create (with kids): artwork weaving

By freshlyplanted - 8:29 PM

I am pretty sentimental. Once upon a time we moved to China and sold everything we had, except for those special letters and my favorite shirt from high school and all of those photos (and negatives) from our pre-digital days. So it's  hard for me to not keep every artwork that Isia makes, but I'm learning to be discerning and store only what has real meaning. But what to do with the rest? We keep them on hand and try to find different ways to incorporate them into our lives. Such as weaving them together. 

For this project you need two artworks. They don't have to be the exact same size, but you do want their widths to be comparable. We had done two paintings on construction paper. Take your first painting and accordion fold it into one-inch strips. Then cut along the folds to create the strips for your weaving.

Your second painting will be your loom. Check to make sure your painting's turned the same direction as your strips so that your width will be the same. Then measure a one-inch border on the top, this will be your guide-line for where to stop your cuts. Measure one-inch margins going down your paper under this border. No worries if you end up with a little extra on the end like I did (on the right, below) just cut it off.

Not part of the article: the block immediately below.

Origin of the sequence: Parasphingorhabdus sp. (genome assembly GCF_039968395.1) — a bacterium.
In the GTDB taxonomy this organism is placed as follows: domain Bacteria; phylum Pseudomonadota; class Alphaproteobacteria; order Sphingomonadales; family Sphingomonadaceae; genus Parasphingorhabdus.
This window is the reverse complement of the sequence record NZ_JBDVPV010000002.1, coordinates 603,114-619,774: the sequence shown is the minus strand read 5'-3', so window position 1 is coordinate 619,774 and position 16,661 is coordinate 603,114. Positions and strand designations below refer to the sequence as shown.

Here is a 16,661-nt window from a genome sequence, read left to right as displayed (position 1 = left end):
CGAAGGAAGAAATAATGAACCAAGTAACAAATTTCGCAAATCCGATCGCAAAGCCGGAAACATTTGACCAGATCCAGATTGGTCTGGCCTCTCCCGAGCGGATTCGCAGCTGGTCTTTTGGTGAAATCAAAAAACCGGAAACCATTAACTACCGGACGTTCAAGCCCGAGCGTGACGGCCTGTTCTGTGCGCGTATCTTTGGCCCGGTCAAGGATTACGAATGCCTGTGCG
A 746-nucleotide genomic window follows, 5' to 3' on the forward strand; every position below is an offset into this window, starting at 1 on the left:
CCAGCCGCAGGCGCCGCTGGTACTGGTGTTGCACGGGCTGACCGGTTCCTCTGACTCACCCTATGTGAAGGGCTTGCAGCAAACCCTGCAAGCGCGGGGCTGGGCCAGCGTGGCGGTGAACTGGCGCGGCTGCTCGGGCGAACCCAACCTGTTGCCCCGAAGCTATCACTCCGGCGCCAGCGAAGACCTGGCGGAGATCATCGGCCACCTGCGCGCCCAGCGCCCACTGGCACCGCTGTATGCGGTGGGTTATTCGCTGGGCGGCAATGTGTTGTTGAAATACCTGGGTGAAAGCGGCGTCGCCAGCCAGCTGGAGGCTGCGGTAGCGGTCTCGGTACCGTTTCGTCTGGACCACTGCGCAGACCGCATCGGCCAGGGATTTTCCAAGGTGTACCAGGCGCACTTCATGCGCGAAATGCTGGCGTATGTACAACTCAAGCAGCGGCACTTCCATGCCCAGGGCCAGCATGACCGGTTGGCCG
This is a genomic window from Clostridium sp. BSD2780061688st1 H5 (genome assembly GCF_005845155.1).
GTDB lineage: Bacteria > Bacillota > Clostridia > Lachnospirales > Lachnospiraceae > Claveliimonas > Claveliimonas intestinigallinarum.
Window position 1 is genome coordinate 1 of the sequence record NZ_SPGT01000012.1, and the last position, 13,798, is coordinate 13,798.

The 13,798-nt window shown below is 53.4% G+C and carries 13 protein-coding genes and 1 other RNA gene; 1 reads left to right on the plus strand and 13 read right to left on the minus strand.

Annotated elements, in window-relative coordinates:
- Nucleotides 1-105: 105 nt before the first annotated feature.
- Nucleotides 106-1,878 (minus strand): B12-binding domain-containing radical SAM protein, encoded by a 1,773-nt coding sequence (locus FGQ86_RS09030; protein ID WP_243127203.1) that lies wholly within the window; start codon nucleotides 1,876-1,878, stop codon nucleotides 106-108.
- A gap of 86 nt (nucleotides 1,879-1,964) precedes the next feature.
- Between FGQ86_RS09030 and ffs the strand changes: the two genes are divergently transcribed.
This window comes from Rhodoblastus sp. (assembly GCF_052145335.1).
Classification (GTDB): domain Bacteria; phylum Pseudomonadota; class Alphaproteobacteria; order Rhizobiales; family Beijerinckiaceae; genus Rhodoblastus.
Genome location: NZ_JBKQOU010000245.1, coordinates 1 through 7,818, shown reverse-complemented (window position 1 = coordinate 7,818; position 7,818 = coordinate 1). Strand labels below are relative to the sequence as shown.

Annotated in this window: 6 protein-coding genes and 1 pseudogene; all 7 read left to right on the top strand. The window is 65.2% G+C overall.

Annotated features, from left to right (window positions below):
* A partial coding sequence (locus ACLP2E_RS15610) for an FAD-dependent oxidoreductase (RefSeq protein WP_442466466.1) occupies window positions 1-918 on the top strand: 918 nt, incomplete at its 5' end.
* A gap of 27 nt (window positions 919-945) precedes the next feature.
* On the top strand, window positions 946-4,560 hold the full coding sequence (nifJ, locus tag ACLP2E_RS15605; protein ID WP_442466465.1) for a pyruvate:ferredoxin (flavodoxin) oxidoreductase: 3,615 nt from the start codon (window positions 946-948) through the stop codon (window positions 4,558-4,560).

Weave them together, then fold all the ends to the back of your weaving when you're done. Tape them down so they stay put. 

 The top is a weaving in progress and the bottom is a finished work. Weaving with a just three-year-old means you will be doing most of the weaving and she'll be doing most of the helping- but it's still a fascinating repetition for all involved. Soon they'll be taking it out of your hands and finishing it "all by themselves"!

Sidenote: You can put a layer of contact paper on top of theses and they become pretty placements. If your child enjoys weaving you might consider doing additional weavings with magazine pages, photographs, newspaper or even creating a small cardboard loom for yarn. The possibilities are really endless- you'll probably start seeing potential weaving material everywhere you look (smile).

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